Credit Cards: Making Payments
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  1. Credit Cards: Introduction
  2. Credit Cards: A Brief History
  3. Credit Cards: What Are Credit Cards?
  4. Credit Cards: Terms Of Agreement
  5. Credit Cards: Types Of Credit Cards
  6. Credit Cards: Making Payments
  7. Credit Cards: Pros And Cons
  8. Credit Cards: Choosing A Credit Card
  9. Credit Cards: Conclusion
Credit Cards: Making Payments

Credit Cards: Making Payments

By Brigitte Yuille

It's a common goal that you share with other credit card holders: the desire to pay down a credit card balance. Most people know paying down the balance before the due date will make the debt less expensive. However, overspending, an emergency or other event may have caused the balance to be carried over a few or several billing cycles. Some strategies can be used to reduce interest charges and late fees or penalties, and to quickly pay it down. These methods are especially helpful if you are heavily in debt and you have several credit cards. (For more tips, see Expert Tips For Cutting Credit Card Debt.)

Whether you finally decided or are finally able to not let the credit card balance sit and accumulate fees, stop using the credit card or cards immediately. If you think you'll struggle with self control on this front, you may want to cut them, place them in a lockbox or do whatever is needed in order to prevent you from making the debt even worse.

Now, pull out a piece a paper and pen or computer and gather all of your credit cards. Start writing the down the interest rate, balance and minimum payments.

Methods for Paying Down Your Debt
Now, let's examine a couple of approaches you can use to pay off the debt. One method is to pay the smallest balance first. This method is quick and will provide relief when the balance is paid off. It may also help to motivate you to tackle the other debts. However, if you have credit cards with a higher interest rate, the debt on those accounts will only become more expensive.


Another option is to pay balances that are closest to the limit on the particular card, especially if the credit card is maxed out. Cards in this state can nix your chances of getting a better interest rate. Interest charges will be the least of your worries because a maxed out card carries over-the-limit fees and can also put a dent in your credit rating. This is because your score looks at how you are using the credit. Keeping the balances low makes you appear more credit-worthy. This approach will also prevent your interest rate from climbing. (Find out why maintaining your credit score is so important in The Importance Of Your Credit Rating.)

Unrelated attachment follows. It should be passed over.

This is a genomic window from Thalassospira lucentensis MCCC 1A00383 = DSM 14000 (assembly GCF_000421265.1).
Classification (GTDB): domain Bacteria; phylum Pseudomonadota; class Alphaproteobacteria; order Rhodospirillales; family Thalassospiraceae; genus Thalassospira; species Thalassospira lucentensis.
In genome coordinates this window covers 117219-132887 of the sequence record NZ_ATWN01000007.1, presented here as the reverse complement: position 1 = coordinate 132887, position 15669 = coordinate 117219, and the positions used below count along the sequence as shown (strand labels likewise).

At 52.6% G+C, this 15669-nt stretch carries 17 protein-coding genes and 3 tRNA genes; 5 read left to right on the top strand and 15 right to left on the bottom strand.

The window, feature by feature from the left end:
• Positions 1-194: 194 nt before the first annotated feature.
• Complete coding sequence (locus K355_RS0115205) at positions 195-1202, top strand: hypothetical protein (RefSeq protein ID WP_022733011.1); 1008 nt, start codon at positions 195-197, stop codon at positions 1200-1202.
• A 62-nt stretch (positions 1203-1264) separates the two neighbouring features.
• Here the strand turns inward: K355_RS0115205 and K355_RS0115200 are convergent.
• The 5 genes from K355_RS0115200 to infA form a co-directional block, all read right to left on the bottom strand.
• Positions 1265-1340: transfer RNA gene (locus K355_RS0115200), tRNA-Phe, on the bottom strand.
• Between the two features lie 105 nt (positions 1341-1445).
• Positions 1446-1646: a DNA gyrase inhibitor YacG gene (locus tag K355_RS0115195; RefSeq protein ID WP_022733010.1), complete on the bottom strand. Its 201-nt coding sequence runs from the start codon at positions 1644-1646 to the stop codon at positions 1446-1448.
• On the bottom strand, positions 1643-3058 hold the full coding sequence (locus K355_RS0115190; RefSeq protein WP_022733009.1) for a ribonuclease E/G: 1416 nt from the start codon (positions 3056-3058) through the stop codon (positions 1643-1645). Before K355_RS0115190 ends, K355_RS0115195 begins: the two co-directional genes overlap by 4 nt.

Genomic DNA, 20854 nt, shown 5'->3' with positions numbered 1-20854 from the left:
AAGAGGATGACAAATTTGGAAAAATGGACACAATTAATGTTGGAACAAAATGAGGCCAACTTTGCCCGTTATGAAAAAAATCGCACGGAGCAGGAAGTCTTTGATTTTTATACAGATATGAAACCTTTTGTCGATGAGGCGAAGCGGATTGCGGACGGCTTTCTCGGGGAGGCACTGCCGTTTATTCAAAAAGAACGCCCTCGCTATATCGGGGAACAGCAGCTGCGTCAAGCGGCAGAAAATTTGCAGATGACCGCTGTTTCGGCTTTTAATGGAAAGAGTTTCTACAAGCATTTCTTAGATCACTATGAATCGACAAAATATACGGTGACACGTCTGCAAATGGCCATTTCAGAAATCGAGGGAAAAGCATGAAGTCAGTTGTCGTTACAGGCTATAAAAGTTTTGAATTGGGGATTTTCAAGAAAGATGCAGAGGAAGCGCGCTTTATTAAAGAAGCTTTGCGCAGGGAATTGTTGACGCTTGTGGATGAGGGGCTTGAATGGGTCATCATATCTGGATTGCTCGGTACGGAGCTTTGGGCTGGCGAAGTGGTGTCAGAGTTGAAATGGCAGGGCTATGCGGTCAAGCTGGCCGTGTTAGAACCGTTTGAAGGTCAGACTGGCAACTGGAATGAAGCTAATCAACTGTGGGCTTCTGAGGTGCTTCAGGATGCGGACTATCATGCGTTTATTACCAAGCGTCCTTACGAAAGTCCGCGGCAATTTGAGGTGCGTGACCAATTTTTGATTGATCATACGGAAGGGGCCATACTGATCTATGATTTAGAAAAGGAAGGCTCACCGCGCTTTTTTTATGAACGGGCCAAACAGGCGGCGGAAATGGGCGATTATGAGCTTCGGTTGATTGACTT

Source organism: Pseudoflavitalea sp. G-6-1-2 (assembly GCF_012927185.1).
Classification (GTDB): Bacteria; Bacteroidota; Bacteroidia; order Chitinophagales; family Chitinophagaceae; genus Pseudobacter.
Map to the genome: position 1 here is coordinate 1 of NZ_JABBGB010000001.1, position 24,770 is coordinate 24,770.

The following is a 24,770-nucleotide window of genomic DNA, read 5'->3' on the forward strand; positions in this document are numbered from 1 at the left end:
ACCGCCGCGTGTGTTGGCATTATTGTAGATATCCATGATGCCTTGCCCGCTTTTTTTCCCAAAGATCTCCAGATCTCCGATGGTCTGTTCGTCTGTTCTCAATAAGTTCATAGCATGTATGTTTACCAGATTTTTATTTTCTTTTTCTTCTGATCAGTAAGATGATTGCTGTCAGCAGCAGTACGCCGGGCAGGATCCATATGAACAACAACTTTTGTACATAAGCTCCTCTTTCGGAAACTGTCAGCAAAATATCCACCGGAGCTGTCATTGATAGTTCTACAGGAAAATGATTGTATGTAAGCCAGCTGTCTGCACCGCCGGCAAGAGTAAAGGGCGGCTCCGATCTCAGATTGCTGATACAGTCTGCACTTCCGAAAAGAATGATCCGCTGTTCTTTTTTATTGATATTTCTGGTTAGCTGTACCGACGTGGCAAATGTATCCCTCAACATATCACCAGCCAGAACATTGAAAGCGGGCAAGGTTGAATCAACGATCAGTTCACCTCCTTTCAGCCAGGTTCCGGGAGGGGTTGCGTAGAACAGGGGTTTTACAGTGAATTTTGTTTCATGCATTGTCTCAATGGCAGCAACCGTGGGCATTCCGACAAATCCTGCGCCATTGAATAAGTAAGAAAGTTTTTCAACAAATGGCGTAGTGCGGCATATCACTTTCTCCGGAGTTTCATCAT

However, the most recommended approach to quickly pay off the balance and reduce the debt is to pay balances with the highest interest rate first. So, line up the cards from the highest interest rate to lowest and list them on a piece of paper. If your credit is in good standing, check to see if you can get a better rate to help reduce the expense.



Using a combination of approaches may help you tackle the debts, but you'll want to put your focus on the debt that you are targeting. This is done by paying the minimum for each credit card, except for the one that has the highest rate. For this card you can pay a higher amount that aligns with the capabilities of your budget. Once the target debt has been paid, move to the next card with the next highest interest rate balance and repeat the process of paying more for that balance while paying the minimum for the other cards. When you are done paying down your credit cards you may want start applying the extra money to a savings account.

Another option is to transfer the balances to your lowest rate card. This approach is available to those with good credit. You also want to make sure you won't have a problem making the payments. The key is being able to make the transfer work in your favor and also to be cautious of all the fees that may be involved. Most credit card companies will provide enticing offers such as a grace period, low interest rates and free balance transfers. Look for cards that offer 0% interest on balance transfers and purchases. Sometimes the balance transfer will have an additional fee. Make sure the dollar amount has a cap, as some credit card companies have been known to charge a limitless fee based on a percent of the balance. Check the credit card agreement and call the company to learn about the fee. Also, remember that any introductory interest rate on a new card is only temporary. It typically lasts between six months and a year. Mark the calendar when the period ends. (To read more about using a balance transfer strategy, read Shuffle Away Your Debt With Balance Transfers.)

Watch out for bait and switch tactics, which occur when the initial offer is a good rate but upon receipt of the card the interest is higher. When you transfer to the lower rate card, try not to use up all the available credit, and be sure to keep the balance on the card low to avoid additional damage to your credit score.




Credit Cards: Pros And Cons

  1. Credit Cards: Introduction
  2. Credit Cards: A Brief History
  3. Credit Cards: What Are Credit Cards?
  4. Credit Cards: Terms Of Agreement
  5. Credit Cards: Types Of Credit Cards
  6. Credit Cards: Making Payments
  7. Credit Cards: Pros And Cons
  8. Credit Cards: Choosing A Credit Card
  9. Credit Cards: Conclusion
Credit Cards: Making Payments
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